13 Race & Culture: How Does it Affect Nonheterosexual Students? Nonheterosexual youth of color face additional challenges in consolidating their sexual, racial, and ethnic identities due to multiple stressors and oppressions, access to fewer support systems, and tendency to be less visible. Homophobia within ethnic/racial minority communities is high, and there are often conflicting values between the mainstream culture, ethnic/racial community, and lesbian/gay community.

14 Race & Culture: How Does it Affect Nonheterosexual Students? (cont) May choose/prioritize their alliances, self-identify as bisexual, or not identify themselves as sexual minorities due to their fears of rejecting or stigmatization. If they lack protective factors, they are more likely to become depressed, suicidal, engage in high-risk behaviors (drug/alcohol abuse), and have unprotected sexual activity. – HIV infection rates are VERY high for young men of color who have sex with other men and for young women of color who are sexually active with bisexual young men. – A protective factor that greatly comforts sexual minority youth of color is having an accepting community that does not force them to choose between ethnic/racial, sexual, and gender identities.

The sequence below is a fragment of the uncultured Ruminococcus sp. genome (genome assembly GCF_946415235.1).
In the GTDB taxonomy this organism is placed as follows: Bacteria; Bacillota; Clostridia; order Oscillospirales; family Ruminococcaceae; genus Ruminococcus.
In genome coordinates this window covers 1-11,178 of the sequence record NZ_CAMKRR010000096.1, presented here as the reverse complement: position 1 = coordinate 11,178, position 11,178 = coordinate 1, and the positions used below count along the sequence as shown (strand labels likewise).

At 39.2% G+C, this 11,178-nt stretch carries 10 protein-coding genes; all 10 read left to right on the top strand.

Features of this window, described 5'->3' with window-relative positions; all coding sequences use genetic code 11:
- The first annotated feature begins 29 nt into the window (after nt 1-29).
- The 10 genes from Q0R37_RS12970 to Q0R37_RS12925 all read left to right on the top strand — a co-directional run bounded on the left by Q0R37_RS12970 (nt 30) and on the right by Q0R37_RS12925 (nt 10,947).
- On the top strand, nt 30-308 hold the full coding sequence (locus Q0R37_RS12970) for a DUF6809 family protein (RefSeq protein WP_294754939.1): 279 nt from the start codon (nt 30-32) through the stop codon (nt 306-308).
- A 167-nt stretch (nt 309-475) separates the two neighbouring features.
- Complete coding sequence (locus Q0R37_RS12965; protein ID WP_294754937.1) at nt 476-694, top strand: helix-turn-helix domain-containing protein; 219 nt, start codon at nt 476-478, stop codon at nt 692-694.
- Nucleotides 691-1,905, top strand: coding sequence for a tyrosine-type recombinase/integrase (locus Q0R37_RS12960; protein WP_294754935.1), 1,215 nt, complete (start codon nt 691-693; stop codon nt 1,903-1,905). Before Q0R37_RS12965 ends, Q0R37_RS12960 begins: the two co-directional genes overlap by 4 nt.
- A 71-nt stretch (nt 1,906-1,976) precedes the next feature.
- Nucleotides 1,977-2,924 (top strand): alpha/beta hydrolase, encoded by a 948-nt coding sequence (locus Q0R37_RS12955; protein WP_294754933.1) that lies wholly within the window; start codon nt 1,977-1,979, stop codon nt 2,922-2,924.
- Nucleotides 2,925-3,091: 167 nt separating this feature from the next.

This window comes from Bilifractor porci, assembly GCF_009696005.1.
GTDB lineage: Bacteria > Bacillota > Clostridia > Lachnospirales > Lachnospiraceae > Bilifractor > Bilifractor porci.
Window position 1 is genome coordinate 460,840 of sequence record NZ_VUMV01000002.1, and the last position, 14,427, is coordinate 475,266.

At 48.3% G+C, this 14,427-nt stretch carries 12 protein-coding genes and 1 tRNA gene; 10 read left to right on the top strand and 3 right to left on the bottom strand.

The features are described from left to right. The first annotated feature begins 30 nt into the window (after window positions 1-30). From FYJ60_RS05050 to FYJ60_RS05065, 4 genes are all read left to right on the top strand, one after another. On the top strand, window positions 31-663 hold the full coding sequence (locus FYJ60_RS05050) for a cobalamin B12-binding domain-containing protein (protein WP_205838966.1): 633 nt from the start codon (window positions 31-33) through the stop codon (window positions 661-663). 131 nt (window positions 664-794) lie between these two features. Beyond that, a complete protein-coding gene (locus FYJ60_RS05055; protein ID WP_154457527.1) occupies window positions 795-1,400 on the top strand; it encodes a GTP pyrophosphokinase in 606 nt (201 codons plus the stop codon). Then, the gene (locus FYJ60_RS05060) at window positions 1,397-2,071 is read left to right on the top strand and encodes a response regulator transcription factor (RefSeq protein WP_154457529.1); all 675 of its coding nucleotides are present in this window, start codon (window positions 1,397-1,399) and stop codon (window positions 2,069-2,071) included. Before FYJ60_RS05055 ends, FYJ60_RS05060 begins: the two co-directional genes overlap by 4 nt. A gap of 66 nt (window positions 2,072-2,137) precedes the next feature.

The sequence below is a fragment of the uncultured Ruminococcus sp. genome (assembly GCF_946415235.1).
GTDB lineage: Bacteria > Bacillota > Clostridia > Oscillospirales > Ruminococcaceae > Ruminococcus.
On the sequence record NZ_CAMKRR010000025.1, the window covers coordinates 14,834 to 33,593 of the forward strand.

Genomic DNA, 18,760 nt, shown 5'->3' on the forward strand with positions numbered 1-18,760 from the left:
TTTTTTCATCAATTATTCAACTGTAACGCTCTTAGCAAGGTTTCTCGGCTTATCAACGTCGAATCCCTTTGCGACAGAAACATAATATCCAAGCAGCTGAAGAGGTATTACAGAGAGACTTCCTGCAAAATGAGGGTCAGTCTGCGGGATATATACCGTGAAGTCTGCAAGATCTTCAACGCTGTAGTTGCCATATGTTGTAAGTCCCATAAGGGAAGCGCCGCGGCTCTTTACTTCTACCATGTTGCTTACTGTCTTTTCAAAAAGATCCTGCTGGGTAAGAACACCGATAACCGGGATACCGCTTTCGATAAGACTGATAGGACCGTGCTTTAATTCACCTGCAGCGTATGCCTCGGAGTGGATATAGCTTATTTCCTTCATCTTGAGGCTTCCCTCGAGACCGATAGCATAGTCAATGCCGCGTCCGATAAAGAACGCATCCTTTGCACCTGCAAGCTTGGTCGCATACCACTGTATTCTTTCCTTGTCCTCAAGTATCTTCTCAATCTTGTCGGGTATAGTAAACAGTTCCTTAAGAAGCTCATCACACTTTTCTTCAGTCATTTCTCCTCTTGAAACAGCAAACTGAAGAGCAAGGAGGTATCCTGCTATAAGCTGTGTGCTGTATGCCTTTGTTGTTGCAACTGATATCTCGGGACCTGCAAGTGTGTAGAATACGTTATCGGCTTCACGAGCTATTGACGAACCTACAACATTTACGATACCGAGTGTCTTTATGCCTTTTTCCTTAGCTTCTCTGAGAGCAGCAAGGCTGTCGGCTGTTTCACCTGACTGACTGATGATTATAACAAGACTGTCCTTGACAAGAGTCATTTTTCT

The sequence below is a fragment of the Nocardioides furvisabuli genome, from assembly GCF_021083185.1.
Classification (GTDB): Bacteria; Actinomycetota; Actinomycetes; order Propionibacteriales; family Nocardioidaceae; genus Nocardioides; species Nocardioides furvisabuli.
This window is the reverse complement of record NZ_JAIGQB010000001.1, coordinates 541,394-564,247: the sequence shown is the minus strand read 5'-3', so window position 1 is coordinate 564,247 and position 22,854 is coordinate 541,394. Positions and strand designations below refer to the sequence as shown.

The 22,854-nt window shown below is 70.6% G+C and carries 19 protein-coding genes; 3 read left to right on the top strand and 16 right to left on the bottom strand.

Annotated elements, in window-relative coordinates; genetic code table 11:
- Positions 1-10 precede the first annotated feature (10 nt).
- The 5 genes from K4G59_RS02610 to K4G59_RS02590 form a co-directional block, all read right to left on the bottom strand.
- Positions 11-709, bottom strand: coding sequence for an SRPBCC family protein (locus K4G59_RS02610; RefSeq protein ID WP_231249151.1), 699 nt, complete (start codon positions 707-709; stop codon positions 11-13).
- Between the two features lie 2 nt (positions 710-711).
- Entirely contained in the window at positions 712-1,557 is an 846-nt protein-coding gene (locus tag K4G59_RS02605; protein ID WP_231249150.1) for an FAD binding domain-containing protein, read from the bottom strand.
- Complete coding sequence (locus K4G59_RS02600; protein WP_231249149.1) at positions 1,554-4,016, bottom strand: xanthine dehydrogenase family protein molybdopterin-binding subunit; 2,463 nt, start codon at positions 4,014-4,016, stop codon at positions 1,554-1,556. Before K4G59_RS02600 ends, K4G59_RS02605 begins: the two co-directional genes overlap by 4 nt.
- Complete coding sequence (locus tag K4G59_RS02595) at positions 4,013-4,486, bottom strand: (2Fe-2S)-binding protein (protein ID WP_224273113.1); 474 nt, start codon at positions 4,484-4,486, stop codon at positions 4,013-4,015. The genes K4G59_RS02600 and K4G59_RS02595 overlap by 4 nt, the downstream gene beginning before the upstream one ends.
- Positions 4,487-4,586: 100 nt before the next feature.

15 LGBT is a Culture Being gay is more than who you are attracted to, and a lot of time people forget this Its important to understand that students who are LGBT or questioning are dealing with an identity crisis The most important thing that educators can do is help students feel accepted and create a culture where LGBT and Q students can feel normal

16 Step 1: Educate Teachers 75% of US teachers are not educated on issues that LGBT students face, so the first step in creating Safe Schools for LGBT students is to educate teachers and staff Talk about risk factors (school drop-out, harassment, homelessness, STDs, etc.), little ways to help, LGBT definitions, statistics, etc. Also be sure to include how race affects LGBT students when implementing in a diverse/urban school

17 To get increase teacher buy-in, remind teachers that Title IX prohibits harassment based on sex in education. Teachers must be aware of this law in order to do their jobs to the full extent of the law.